Wednesday, August 08, 2018

A Game Of Give-And-Take

When they're babies we play give-and-take games with them. I remember doing it with with our daughter: I would hold an object, she would reach out and take it from my hand, then she would give it back to me, and we would then repeat it until her interests took her elsewhere. By the time children get to our preschool, however, these games tend to produce different results. Not always, but increasingly, when one takes an interesting item from the hand of a peer, it results in tears and conflict.

I imagine this is confusing. I mean, at home, mom and dad, maybe even older siblings, habitually continue to play the game, allowing the "baby" to take things from their hands, but at school it more often than not devolves into a game that is far less fun. Most kids figure it out fairly quickly, but there are some for whom the impulse to snatch lingers, even for years.

Yesterday, we were playing with an old motorcycle rearview mirror, one of a collection that was donated years ago by a family cleaning out a garage (garages, cellars, and attics providing a sizable portion of our curriculum supplies). When it was my turn, I called it my "flashlight" and used it to reflect the sun, creating an oval of brightness that I directed to tummies, feet, and the tops of trees. Two boys, young three-year-olds, took special interest in it. At one point one of them attempted to snatch it from my hands. I pulled it back, saying, "I'm using this, but if you ask me for it, I'll probably give it to you."

I've been saying this to these particular boys since last fall. I think of it as a way to both "teach" a less conflict-prone method for affecting the transferance of a desirable object from the hands of one kid to another as well as to role-model a firm-but-courteous way to respond when someone tries to snatch a desirable object from you. In this case, the boy to whom I made this statement continued to try to simply take it from me, so I pulled it back, repeating a bit more forcefully, "I'm using this, but if you ask, me for it, I'll probably give it to you." When he once more reached for it, the second boy, the boy who had been watching, asked, "Please? I want to have it."

I answered, "When I'm finished with it." I goofed with it for a second longer, then handed it to him.

Meanwhile, the first boy's attentions shifted from my hands to the hands of his classmate who was now joyfully shining the bright oval onto the ground, on walls, on other people. His hands began to reach for the mirror with the clear intent of taking it. The boy in possession of the mirror turned his body away, moving the mirror out of reach, saying, "I'm using it!" then went back to having fun. There was another attempt to snatch the mirror, which was again thwarted both physically and verbally. After a few more rounds of this, I could see tensions rising, so I said, "If you want the mirror, maybe you should try asking for it. Maybe he'll give it to you."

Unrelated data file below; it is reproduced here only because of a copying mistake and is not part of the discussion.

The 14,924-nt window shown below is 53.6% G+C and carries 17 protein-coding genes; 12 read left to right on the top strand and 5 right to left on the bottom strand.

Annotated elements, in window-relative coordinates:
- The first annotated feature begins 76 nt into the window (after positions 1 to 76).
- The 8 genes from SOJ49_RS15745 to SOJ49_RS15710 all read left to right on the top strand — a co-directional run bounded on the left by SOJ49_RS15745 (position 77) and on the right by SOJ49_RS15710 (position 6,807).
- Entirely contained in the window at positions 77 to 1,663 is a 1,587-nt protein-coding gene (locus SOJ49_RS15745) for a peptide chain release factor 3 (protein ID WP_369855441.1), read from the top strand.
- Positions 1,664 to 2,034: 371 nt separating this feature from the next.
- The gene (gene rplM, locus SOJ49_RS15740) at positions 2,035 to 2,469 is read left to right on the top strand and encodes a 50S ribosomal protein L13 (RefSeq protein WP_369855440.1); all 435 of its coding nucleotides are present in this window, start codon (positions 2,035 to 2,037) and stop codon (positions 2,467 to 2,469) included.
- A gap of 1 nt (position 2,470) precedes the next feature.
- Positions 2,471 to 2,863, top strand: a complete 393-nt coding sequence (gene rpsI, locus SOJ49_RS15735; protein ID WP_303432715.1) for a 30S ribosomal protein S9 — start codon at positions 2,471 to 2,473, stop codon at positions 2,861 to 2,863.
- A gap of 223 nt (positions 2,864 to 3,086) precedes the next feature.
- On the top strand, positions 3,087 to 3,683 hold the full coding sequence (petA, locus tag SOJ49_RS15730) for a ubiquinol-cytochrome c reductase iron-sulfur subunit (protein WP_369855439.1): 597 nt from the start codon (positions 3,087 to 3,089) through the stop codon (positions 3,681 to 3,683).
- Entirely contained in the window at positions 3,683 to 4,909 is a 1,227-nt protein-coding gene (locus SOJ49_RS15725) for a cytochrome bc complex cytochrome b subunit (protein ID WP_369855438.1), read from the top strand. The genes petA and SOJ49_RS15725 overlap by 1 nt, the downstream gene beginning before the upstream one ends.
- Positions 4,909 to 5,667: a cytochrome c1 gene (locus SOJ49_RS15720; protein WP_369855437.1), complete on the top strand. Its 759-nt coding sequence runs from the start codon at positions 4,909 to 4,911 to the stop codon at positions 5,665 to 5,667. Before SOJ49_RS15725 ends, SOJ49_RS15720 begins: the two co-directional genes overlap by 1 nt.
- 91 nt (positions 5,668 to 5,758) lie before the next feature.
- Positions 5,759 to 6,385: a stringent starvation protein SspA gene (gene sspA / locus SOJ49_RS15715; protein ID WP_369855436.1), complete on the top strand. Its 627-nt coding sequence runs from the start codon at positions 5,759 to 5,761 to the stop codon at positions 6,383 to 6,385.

He stepped assertively toward his rival until their bellies were nearly touching, grabbed hold of the mirror, and said, "Please!" not like a request, but rather in the spirit of command.

Naturally, the boy with the mirror stepped away, protecting his prized object, firmly asserting, "No!"

Not wanting things to ramp up any further, I said, "He's using it now. You can use it when he's finished with it." Then to the boy holding the mirror, "When you're done with the mirror, your friend wants it."

This seemed to settle things. The boy with the mirror began to experiment again, laughing as he did. Meanwhile, the other boy looked on covetously, standing back, one hand still poised as if for a grab while he tucked the other into his waistband as if using it as a form of self-control. After about 30 seconds, however, his attention waned. He turned his back on the mirror and walked away toward the playhouse where he attempted to remove one of the removable panels. The now solo mirror game continued for another 30 seconds, but then appeared to lose its savor, as if the boy somehow needed his rival for the game to make sense. He started to drop the mirror on the ground, but then stopped himself, choosing instead to run over to the playhouse and, to his friend's delight, shove the mirror into his hands.

It was the give-and-take game again, the one they had played as babies. We spend our lives playing this game, and not always very well I might add, taking and giving and taking again. Indeed, it is part of what forms the foundation of most human interaction -- social, economic, political -- becoming ever more complex, yet remaining at bottom the game we played as babies, a game we never seem to fully master.

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